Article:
"The film is almost science fiction, created out of fragmentary memories of victims, it will soon be the only evidence of their memories." Liliana Piciotto Fargion, historian at the Milan 'Centro di Documentazione Ebraica' is an expert in the history of the Holocaust. Searching for survivors of the Holocaust, along with many others for several years now, interviewing them, she shares the worry of Jews and all those who were surrounded by barbarism: after the death of the protagonists, panic and history will disappear completely. Thus, the idea for this film was conceived. Film historian and specialist for Holocaust films Marcello Pezzetti collaborated as an author. (...) The project was a very moving experience for all those who were involved, not only the ninety-five witnesses who had responded to the invitation to talk and to return to the locations where the tragedy took place. Liliana Fargion says: "Work was very difficult. It took us years to find survivors after identifying their names. Then we sent letters, talked on the telephone, talked to their children trying to convince them that their parents would remain mentally unscathed." The author says that most of the survivors decided to make this journey into the past. "Furthermore," she says, "many of them, especially Roman Jews, wanted their whole family to accompany them. It happened that we would have an appointment with someone and thirty people would arrive - sons, daughters, cousins, even small, screaming grandchildren..." (...)
Cameraman Nicol• Bongiorno reports: "We went twice to Auschwitz, once in the winter, once in the spring. Some came on their own, in most cases, however, children wanted to come along. We realized that survivors were still racked by boundless pain and that the pain had infected their children. Our research showed that concentration camp survivors seldom committed suicide but that many of their children did."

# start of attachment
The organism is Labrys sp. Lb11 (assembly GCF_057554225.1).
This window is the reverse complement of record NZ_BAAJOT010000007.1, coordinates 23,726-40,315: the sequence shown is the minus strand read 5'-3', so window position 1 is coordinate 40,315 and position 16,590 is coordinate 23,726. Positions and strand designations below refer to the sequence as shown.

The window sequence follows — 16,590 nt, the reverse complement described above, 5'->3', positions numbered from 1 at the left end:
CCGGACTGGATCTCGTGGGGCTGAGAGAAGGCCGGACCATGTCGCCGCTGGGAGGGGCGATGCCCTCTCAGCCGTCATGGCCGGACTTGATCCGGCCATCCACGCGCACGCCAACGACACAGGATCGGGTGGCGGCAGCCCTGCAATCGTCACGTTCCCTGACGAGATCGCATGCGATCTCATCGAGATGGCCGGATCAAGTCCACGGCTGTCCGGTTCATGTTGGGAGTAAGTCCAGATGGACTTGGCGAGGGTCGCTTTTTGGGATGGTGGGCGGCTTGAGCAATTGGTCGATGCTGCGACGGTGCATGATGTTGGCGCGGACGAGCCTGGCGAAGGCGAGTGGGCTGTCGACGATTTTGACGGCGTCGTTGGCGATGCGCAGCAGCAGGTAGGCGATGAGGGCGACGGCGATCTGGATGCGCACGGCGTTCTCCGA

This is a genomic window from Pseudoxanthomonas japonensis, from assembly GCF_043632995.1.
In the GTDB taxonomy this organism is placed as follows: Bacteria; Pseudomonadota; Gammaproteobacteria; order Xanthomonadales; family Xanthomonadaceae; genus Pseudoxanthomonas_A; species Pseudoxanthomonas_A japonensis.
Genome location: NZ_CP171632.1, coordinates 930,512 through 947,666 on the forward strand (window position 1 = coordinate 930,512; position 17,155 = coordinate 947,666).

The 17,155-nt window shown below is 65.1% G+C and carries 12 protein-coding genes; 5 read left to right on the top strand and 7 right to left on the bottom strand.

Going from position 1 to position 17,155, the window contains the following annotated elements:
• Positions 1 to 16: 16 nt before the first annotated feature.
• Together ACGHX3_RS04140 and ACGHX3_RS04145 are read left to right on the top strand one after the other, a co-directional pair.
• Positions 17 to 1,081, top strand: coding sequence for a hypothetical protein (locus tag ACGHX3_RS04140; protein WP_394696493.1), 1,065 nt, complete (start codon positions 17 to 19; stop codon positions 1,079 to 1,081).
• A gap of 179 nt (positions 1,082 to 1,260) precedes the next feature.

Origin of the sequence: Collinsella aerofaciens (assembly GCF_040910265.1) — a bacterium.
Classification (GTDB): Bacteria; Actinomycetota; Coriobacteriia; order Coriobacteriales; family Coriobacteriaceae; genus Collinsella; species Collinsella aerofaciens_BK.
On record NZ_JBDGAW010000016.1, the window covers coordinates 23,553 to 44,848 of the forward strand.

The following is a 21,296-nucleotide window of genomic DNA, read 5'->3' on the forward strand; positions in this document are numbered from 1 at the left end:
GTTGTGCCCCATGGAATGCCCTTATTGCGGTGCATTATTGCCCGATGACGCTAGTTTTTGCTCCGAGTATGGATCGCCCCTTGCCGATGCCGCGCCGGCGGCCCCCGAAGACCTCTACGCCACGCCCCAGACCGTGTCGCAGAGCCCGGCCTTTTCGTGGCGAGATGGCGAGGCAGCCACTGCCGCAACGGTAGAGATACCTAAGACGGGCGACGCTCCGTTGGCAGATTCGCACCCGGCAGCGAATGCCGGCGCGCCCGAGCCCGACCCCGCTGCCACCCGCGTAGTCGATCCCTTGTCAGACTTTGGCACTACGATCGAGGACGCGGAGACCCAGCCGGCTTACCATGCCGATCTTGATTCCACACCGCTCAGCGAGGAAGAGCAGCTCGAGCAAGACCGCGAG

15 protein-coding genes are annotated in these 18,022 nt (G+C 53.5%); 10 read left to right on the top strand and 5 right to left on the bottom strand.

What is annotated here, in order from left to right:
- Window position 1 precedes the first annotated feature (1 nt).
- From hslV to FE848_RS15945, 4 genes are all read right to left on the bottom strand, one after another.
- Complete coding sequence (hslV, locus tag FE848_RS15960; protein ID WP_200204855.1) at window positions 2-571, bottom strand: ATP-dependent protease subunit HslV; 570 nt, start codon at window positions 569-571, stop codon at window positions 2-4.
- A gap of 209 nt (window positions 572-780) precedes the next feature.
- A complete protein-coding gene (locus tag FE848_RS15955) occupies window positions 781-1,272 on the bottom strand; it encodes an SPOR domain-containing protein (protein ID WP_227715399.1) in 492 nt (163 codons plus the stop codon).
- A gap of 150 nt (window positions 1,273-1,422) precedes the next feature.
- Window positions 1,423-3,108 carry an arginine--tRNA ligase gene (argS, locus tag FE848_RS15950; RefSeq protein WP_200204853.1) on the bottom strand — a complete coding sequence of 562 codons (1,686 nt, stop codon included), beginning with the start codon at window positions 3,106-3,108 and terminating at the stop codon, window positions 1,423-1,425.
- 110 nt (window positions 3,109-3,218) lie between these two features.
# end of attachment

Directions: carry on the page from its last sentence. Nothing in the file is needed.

(...) The initiative of 'Centro di Documentazione Ebraica' is not the only one of its kind. There are many efforts throughout the world to document the reports of survivors of the Holocaust before it is too late, a.o. the Spielberg Foundation, Yale University and the Washington 'Holocaust Memorial Council'; there are further institutions in France and Belgium. We hope that MEMORIA is seen not only by those who have always fought against Nazism and racial persecution, but also those who have never heard about it before - or didn't want to hear about it.
(Marina Morpurgo, in: L'Unità, Milan, October 5th, 1996)
Ruggero Gabbai was born in 1964 in Antwerp, Belgium and grew up in Milan, Italy. He graduated from Columbia University in New York with an M.F.A. in film/ directing. He made the documentary The King of Crown Heights about Rebbe Lubavitch and was student and assistant of directors such as Milos Forman, Emir Kusturica, Paul Morrisey and Paul Schrader.
© 1997 by International Forum of New Cinema. All rights reserved.